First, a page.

(from Imitation Nature)
At times, even he grew afraid, of the sea and its dark places.
Others feared him and his power, even envied his row after row of razor-sharp teeth, his sandpaper hide, his jaws that spread wide enough to devour anything he chose to eat.
But they never understood his curse, his need for constant motion, the swishing bubbles and the endless circling to keep him from falling.
Through motion alone, he kept breathing. Through motion he forced water through his gills.
They feared him because he constantly killed. He had a fire inside of him the water could not quench – only blood and shredded flesh.
Others moved away when they saw him, small things even scurrying on the ocean bottom as if they might be next.
He seemed so majestic when he passed over them, leaving his broad shadow across the bottom like a twin.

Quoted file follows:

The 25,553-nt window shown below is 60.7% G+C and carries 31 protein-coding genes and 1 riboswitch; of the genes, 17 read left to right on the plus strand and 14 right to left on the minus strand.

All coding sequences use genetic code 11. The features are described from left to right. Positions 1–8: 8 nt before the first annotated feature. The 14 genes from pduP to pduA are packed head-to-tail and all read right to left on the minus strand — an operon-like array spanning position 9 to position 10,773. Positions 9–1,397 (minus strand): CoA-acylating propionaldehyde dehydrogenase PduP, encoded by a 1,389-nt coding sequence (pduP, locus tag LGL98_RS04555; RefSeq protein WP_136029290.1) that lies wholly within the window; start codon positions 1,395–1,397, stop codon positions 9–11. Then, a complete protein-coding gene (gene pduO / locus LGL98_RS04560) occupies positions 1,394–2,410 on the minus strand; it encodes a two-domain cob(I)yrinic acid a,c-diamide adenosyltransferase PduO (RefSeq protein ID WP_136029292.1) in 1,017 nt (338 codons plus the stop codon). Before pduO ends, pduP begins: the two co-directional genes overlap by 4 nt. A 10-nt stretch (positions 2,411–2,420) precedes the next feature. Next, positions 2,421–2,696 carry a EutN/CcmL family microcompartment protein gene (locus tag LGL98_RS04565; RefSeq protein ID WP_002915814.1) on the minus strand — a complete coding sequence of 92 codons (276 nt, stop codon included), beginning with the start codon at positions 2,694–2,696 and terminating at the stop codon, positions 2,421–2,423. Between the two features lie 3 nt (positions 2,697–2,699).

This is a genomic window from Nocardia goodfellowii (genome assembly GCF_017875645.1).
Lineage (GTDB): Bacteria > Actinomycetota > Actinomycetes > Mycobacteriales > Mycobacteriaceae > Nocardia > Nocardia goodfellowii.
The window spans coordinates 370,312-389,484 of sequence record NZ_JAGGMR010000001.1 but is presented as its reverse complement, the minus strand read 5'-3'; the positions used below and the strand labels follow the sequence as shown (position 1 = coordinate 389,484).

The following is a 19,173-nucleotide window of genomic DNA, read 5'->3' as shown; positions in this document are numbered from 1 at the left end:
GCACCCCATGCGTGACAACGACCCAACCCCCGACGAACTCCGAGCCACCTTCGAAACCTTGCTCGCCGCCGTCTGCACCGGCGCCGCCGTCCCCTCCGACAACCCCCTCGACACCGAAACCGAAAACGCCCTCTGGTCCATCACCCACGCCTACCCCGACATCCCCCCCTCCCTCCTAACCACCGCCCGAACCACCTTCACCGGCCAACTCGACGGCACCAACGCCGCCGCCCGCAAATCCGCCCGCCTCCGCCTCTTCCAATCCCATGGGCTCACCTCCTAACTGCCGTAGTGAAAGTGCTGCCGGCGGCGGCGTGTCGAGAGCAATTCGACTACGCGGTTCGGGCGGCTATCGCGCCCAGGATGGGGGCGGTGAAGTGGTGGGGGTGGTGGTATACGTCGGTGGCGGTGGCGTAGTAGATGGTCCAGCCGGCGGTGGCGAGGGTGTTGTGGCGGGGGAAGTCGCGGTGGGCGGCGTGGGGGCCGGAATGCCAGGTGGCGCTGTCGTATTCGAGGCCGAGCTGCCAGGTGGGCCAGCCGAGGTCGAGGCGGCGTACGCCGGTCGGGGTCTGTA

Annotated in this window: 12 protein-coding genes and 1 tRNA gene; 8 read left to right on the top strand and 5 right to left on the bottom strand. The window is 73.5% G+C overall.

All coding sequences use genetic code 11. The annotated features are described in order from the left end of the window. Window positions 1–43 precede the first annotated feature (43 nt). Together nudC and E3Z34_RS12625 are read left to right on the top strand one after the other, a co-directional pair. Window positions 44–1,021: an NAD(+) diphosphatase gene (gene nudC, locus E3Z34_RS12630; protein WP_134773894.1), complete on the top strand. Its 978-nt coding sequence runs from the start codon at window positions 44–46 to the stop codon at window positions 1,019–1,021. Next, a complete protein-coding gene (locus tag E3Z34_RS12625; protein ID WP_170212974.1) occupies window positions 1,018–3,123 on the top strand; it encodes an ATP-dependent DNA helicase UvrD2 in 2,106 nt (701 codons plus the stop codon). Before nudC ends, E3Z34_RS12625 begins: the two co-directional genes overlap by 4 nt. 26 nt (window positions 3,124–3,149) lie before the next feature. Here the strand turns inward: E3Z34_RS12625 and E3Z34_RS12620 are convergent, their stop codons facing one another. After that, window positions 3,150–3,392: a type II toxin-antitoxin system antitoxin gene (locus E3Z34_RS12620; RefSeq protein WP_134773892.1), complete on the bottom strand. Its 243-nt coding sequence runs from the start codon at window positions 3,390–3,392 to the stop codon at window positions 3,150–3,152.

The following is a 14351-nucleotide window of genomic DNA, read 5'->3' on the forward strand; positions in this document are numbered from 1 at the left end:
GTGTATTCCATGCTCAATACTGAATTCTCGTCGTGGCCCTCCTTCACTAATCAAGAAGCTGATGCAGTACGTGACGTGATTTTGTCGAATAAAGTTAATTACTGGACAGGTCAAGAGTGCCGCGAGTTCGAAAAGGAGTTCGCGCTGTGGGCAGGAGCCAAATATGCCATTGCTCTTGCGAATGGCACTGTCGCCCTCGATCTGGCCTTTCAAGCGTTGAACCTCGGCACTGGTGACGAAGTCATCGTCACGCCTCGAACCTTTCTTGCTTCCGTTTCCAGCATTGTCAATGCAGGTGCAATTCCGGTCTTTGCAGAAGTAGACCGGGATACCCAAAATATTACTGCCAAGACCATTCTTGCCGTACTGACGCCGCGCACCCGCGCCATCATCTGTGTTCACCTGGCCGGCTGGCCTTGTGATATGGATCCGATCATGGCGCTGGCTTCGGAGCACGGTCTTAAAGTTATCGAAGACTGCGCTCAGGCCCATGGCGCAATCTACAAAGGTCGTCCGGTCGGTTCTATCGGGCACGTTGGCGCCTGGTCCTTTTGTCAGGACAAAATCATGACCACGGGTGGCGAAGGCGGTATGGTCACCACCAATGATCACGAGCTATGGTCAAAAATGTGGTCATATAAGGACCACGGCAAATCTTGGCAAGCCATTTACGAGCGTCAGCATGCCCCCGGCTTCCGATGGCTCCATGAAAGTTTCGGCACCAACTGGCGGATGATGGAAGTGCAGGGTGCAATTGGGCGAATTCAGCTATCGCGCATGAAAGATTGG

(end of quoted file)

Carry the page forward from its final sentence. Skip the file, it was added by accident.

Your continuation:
But he had no voice the way the lion had, and could not roar, living his life in silence – perhaps even more terrifying to others who did not always know when he came near.
They did not understand his hunger or his need to move, and perhaps they thought him some evil god they could appease with prayer – if only they could find the right prayer, not knowing no prayer would save them if he chose them.
He was a glitter of silver in the water, a stirring tail, an open mouth, a snout always sniffing ahead for the scent of blood, swooping down like an eagle might, rising with his victim clenched in his jaws.
But he was always hungry – at no moment satisfied – and always fearful of falling into the darkness below from which he might never rise, always moving, circling, feeding, watching his own shadow for that day when he would no longer see it, and knew then, peace.